Cross-posted on the Corner.
The New York Times (my emphasis added):
A 42-year-old man who burned a Quran and posted a video of it on Facebook has been charged with blasphemy in Denmark, a striking decision by prosecutors in a country that is largely secular but has grappled with the role of Islam in public life…
The decision to charge the Quran burner was made by a regional prosecutor in Viborg, on the Jutland peninsula, and had to be approved by the country’s attorney general.
The blasphemy law has been invoked only a handful of times since its creation in 1866, most recently in 1971, when two people broadcast a song mocking Christianity and stirred a debate over female sexuality. They were acquitted. No one has been convicted of the crime since 1946, when a man dressed himself up as a priest and mock-baptized a doll at a masquerade ball.
In the current case, the suspect, who was not identified by the authorities but called himself John Salvesen on Facebook, uploaded video footage of a Quran being burned in his backyard. In the 4-minute, 15-second clip, the clicking sounds of a lighter are heard before flames engulf the large leather-bound book.
The video was posted on Dec. 27, 2015, to a Facebook group called “Yes to Freedom — No to Islam.” Above the video, shared 415 times, were the words: “Consider your neighbor, it stinks when it burns.” One commenter wrote: “If I had the Quran I’d also burn it, that’s the only thing it’s good for. Gives a bit of heat.”
The man’s Facebook page was full of messages critical of Islam, refugees and women. In one post, he even wrote, “I hate children.”
Not the most likable of individuals, it seems, but that, in this context, is neither here nor there. A decade or so ago, shortly after the Danish newspaper Jyllands-Posten published the Mohammed cartoons, I wrote an article examining the reaction elsewhere in Europe to Denmark’s defense of free speech:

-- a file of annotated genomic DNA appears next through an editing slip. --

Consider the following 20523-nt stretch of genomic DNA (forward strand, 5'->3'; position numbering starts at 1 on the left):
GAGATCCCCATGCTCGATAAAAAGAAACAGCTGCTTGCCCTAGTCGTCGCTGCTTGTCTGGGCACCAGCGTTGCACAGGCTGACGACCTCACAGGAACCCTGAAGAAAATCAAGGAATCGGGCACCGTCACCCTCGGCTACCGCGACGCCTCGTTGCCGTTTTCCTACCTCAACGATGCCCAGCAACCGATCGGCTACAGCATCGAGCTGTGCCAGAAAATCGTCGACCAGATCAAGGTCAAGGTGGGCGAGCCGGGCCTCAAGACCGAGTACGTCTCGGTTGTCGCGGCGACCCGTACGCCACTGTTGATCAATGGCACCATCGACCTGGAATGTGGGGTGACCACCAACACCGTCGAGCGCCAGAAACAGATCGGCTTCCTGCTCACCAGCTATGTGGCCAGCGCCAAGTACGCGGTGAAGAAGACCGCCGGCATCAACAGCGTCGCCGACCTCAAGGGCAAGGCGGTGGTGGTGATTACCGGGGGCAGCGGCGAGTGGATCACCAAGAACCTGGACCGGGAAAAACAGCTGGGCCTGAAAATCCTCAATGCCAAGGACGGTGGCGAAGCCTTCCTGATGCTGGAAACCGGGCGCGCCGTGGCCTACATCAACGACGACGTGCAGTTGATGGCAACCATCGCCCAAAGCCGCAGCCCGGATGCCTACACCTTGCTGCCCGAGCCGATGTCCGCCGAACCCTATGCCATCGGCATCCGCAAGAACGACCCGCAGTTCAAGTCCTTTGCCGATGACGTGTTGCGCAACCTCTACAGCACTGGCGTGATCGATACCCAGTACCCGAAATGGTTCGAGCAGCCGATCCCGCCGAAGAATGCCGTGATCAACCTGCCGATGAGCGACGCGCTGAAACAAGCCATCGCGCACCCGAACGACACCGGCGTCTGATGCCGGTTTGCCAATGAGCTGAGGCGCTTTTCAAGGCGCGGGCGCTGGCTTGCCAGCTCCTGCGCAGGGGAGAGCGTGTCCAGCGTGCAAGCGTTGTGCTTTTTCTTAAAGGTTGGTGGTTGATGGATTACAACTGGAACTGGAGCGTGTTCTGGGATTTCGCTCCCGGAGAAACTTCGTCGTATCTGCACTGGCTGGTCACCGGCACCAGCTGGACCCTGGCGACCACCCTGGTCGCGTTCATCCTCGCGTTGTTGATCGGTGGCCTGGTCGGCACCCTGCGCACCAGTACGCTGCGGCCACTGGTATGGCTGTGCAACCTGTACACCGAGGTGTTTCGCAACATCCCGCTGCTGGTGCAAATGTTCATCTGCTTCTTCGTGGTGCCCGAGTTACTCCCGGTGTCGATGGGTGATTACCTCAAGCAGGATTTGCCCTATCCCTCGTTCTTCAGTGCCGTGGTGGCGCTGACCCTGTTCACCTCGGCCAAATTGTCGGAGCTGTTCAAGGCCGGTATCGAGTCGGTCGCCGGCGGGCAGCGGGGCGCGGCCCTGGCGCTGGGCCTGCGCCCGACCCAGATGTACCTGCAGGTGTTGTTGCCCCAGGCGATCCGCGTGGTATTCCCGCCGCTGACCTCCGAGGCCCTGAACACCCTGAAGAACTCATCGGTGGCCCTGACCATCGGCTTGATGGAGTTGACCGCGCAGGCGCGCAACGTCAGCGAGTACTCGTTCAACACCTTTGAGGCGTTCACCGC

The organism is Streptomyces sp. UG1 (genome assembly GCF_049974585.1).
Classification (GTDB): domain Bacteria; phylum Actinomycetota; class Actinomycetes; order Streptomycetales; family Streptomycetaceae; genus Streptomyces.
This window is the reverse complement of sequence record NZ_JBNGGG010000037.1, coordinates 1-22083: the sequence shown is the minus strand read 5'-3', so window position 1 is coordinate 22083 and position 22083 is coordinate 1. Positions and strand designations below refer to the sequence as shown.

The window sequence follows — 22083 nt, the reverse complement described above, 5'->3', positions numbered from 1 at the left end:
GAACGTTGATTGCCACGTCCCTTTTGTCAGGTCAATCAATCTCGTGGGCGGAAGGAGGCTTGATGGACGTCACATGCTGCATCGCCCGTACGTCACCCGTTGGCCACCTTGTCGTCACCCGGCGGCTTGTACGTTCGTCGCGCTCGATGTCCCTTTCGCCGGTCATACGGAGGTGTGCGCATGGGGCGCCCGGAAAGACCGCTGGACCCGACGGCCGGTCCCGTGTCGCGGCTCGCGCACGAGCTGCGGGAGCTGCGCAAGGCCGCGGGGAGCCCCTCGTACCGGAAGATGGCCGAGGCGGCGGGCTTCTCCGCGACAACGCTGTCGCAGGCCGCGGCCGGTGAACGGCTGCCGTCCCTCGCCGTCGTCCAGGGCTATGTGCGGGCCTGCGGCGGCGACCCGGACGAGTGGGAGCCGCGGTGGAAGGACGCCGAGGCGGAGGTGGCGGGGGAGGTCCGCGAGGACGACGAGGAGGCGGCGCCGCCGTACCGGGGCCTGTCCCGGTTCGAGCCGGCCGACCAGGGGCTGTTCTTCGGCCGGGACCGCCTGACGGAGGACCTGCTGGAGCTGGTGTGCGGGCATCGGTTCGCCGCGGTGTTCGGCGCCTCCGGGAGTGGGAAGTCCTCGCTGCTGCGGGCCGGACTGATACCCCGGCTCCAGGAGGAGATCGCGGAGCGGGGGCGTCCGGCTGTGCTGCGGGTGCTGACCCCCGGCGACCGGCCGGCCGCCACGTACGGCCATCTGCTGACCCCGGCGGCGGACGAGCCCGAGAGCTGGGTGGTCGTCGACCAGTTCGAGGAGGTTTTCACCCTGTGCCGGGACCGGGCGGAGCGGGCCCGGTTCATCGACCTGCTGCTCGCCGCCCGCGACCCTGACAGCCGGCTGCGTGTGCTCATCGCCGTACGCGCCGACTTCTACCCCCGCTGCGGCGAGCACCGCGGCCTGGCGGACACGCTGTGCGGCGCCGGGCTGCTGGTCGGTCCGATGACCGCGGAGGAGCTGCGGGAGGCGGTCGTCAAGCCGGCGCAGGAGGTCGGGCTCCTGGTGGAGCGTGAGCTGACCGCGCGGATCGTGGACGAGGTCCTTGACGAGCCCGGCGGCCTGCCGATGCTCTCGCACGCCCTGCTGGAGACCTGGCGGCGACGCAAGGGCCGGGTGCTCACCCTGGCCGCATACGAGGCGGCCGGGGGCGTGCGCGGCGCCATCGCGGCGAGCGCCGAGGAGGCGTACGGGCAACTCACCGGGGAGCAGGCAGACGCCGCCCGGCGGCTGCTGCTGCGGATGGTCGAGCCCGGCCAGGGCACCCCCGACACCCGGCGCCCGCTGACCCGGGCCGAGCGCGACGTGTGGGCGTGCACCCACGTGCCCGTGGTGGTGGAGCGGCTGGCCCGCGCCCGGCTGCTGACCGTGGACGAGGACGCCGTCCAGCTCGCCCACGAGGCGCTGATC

Denmark, and its tradition of free speech, has been left to twist in the wind, trashed, abused, and betrayed. An article published in Jyllands-Posten (yes, them again) on Friday revealed clear frustration over the way that the country is being treated. It’s in Danish only, but one phrase (“Ytringsfrihed er ytringsfrihed er ytringsfrihed. Der er intet men.”) stands out, and it deserves to be translated and repeated again, and again, and again: “Free speech is free speech is free speech. There is no but.”
That was then.
After the Charlie-Hebdo massacre all but one of Denmark’s major newspapers published some of the French magazine’s edgier cartoons. The one that did not was Jyllands-Posten, citing security concerns, a decision, the newspaper explained, showed that “violence works”.
Back to The New York Times (again, my emphasis added):
Jacob Mchangama, director of Justitia, a Danish civil liberties group, called the decision to file charges the latest sign of a declining respect for free speech in Europe. “It’s a sad development but one that mirrors developments elsewhere,” he said.
Mr. Mchangama said he thought the prosecutor was motivated by a desire to fend off the threat of terrorist attacks. “Danish authorities are afraid that the Quran burning could spark a new crisis, and if they say that they’ve actually charged this person, this is a way to appease or at least avoid such a crisis,” he said.
The Times writes brightly that ‘only’ five EU countries have blasphemy laws on the books (not nothing, I reckon, in a union of 28), but fails to note how European authorities in a number of other member-states have sometimes used ‘hate crimes’ legislation as a de facto blasphemy law. Lest we forget: Free speech is not a #EuropeanValue .
Oh yes, according to the Koran-burner’s defence lawyer, in 1997 a Danish artist burned a copy of the Bible on a news show by a state broadcaster. There was no prosecution.
And there wouldn’t be now I reckon, which is how it should be. But the fact that there wouldn’t is simultaneously a double standard, patronizing (Muslim sensitivities apparently need special protection) and, yet again, a recognition that violence works.
So, usually, does intimidation by the state. According to the Times, “a trial has been scheduled for June. If convicted, the defendant faces up to four months in prison or a fine.” But a conviction and any penalty are not really the point. The process itself, with its expense, anxiety and more, is both punishment and a message that the authorities want to send out to any Dane thinking of expressing the wrong sort of thoughts about Islam in the wrong way.
Meanwhile, Trine Bramsen, a member of Parliament and a spokeswoman of the Social Democrats (the leading party of Denmark’s center-left) has, the Times reports, defended the blasphemy law:
“I struggle to see how that we’ll achieve a stronger society, or how we’ll enrich the public debate, if the burning of holy books was permitted”.